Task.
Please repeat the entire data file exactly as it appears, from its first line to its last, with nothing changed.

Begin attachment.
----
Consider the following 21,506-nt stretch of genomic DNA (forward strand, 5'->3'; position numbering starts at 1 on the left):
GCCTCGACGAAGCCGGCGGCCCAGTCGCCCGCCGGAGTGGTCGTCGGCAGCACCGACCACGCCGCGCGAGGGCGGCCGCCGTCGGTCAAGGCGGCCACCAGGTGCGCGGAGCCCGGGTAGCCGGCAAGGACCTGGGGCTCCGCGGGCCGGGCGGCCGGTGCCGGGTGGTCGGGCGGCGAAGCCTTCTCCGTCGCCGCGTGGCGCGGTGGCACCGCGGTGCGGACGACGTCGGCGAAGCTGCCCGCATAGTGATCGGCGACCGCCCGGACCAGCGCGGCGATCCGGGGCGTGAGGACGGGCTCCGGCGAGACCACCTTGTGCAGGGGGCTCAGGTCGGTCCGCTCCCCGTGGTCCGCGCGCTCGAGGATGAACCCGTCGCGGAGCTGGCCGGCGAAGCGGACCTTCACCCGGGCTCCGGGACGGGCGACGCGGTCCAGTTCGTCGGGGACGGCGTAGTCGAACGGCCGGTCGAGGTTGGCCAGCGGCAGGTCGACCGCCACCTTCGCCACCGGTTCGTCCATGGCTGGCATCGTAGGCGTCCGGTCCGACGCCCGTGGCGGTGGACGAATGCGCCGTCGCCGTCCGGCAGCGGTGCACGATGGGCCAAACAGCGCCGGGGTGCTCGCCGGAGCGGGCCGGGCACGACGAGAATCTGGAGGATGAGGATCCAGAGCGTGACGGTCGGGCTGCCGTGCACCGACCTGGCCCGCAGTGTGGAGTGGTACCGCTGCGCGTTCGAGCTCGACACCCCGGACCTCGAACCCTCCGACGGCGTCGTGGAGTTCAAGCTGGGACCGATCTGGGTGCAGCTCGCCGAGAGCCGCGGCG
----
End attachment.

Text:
Consider the following 21,506-nt stretch of genomic DNA (forward strand, 5'->3'; position numbering starts at 1 on the left):
GCCTCGACGAAGCCGGCGGCCCAGTCGCCCGCCGGAGTGGTCGTCGGCAGCACCGACCACGCCGCGCGAGGGCGGCCGCCGTCGGTCAAGGCGGCCACCAGGTGCGCGGAGCCCGGGTAGCCGGCAAGGACCTGGGGCTCCGCGGGCCGGGCGGCCGGTGCCGGGTGGTCGGGCGGCGAAGCCTTCTCCGTCGCCGCGTGGCGCGGTGGCACCGCGGTGCGGACGACGTCGGCGAAGCTGCCCGCATAGTGATCGGCGACCGCCCGGACCAGCGCGGCGATCCGGGGCGTGAGGACGGGCTCCGGCGAGACCACCTTGTGCAGGGGGCTCAGGTCGGTCCGCTCCCCGTGGTCCGCGCGCTCGAGGATGAACCCGTCGCGGAGCTGGCCGGCGAAGCGGACCTTCACCCGGGCTCCGGGACGGGCGACGCGGTCCAGTTCGTCGGGGACGGCGTAGTCGAACGGCCGGTCGAGGTTGGCCAGCGGCAGGTCGACCGCCACCTTCGCCACCGGTTCGTCCATGGCTGGCATCGTAGGCGTCCGGTCCGACGCCCGTGGCGGTGGACGAATGCGCCGTCGCCGTCCGGCAGCGGTGCACGATGGGCCAAACAGCGCCGGGGTGCTCGCCGGAGCGGGCCGGGCACGACGAGAATCTGGAGGATGAGGATCCAGAGCGTGACGGTCGGGCTGCCGTGCACCGACCTGGCCCGCAGTGTGGAGTGGTACCGCTGCGCGTTCGAGCTCGACACCCCGGACCTCGAACCCTCCGACGGCGTCGTGGAGTTCAAGCTGGGACCGATCTGGGTGCAGCTCGCCGAGAGCCGCGGCG